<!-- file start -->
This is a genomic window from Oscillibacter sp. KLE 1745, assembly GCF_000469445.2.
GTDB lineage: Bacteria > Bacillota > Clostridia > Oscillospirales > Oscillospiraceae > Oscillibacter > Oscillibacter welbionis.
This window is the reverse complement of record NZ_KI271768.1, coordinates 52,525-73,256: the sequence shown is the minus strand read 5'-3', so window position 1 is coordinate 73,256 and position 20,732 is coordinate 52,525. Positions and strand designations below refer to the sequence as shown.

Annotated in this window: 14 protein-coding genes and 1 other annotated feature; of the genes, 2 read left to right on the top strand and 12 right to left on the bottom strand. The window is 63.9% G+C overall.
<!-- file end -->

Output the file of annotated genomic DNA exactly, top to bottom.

This is a genomic window from Oscillibacter sp. KLE 1745, assembly GCF_000469445.2.
GTDB lineage: Bacteria > Bacillota > Clostridia > Oscillospirales > Oscillospiraceae > Oscillibacter > Oscillibacter welbionis.
This window is the reverse complement of record NZ_KI271768.1, coordinates 52,525-73,256: the sequence shown is the minus strand read 5'-3', so window position 1 is coordinate 73,256 and position 20,732 is coordinate 52,525. Positions and strand designations below refer to the sequence as shown.

Annotated in this window: 14 protein-coding genes and 1 other annotated feature; of the genes, 2 read left to right on the top strand and 12 right to left on the bottom strand. The window is 63.9% G+C overall.